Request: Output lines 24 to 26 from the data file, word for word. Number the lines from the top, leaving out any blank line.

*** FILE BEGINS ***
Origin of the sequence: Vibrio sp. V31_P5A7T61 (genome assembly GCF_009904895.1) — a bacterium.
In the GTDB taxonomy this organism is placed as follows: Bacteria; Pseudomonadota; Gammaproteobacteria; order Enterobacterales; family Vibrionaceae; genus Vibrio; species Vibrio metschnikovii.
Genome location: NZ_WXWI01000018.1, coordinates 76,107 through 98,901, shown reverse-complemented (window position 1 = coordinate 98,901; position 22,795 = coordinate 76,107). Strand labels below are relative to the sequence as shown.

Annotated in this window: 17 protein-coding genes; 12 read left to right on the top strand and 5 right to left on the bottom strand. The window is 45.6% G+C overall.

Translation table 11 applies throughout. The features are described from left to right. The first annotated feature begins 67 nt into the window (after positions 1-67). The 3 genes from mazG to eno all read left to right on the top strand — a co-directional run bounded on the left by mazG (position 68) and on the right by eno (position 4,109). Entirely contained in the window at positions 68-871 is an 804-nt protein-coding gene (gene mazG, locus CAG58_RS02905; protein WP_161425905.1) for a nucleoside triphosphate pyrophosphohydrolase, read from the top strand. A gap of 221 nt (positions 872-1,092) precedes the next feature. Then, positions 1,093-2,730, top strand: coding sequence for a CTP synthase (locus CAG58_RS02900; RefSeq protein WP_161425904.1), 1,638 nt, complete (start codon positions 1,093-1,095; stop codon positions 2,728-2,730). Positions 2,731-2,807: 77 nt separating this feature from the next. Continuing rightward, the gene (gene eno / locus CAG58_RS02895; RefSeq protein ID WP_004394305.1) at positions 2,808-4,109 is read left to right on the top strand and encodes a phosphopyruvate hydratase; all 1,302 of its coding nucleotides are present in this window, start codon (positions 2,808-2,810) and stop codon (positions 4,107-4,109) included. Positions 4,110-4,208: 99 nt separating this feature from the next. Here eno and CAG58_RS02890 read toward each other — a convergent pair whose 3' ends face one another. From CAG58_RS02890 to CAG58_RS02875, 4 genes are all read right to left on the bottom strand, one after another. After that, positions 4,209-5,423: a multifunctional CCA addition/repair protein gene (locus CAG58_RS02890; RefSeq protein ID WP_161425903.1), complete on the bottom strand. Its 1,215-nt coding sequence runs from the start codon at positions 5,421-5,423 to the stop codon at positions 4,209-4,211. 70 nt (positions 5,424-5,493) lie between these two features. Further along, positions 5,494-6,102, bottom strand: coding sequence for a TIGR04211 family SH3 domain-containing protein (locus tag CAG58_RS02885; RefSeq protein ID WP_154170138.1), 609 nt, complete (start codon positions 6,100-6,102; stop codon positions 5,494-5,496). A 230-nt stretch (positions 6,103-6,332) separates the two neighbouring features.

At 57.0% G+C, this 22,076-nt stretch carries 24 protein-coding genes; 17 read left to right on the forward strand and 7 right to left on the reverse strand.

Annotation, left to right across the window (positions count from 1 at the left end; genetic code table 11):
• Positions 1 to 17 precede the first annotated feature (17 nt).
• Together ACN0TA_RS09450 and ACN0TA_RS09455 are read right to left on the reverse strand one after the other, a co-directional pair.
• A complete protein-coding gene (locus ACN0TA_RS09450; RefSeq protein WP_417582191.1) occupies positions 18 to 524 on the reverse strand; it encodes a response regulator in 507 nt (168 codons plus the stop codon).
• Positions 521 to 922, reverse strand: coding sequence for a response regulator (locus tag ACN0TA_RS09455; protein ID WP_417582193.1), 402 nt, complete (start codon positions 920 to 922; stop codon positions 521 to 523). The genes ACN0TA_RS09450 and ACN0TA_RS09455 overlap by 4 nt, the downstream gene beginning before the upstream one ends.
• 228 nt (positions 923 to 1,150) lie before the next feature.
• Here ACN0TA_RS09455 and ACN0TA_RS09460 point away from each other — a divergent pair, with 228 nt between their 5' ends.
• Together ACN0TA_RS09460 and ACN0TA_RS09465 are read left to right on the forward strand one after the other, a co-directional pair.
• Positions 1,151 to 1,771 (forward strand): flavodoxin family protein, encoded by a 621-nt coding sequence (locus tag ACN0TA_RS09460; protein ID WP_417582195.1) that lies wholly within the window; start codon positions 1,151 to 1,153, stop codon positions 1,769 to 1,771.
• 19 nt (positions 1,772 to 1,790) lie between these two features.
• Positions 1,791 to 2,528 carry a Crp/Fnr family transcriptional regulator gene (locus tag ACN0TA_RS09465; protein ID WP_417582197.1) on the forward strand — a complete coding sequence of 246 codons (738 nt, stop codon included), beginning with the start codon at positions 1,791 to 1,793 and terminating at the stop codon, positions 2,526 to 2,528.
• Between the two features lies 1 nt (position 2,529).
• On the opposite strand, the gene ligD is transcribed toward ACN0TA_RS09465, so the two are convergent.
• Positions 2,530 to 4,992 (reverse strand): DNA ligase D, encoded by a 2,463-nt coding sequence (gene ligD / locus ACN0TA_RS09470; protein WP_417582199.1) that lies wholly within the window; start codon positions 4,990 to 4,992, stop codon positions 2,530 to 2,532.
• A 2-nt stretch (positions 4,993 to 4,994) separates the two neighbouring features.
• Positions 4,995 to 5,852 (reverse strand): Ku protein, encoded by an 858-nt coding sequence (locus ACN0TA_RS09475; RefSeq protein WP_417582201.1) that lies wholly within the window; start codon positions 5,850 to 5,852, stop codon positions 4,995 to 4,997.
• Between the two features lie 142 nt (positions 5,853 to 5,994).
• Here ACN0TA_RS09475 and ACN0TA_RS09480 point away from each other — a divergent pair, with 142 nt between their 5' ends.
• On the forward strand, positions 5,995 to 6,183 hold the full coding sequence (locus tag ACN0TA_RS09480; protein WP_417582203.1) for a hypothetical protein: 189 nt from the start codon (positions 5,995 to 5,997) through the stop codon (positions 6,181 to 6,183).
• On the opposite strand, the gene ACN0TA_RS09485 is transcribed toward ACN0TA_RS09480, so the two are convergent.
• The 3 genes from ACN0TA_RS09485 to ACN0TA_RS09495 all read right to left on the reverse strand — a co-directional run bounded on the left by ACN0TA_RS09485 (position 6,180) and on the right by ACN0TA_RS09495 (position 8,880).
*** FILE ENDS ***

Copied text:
• Here ACN0TA_RS09475 and ACN0TA_RS09480 point away from each other — a divergent pair, with 142 nt between their 5' ends.
• On the forward strand, positions 5,995 to 6,183 hold the full coding sequence (locus tag ACN0TA_RS09480; protein WP_417582203.1) for a hypothetical protein: 189 nt from the start codon (positions 5,995 to 5,997) through the stop codon (positions 6,181 to 6,183).
• On the opposite strand, the gene ACN0TA_RS09485 is transcribed toward ACN0TA_RS09480, so the two are convergent.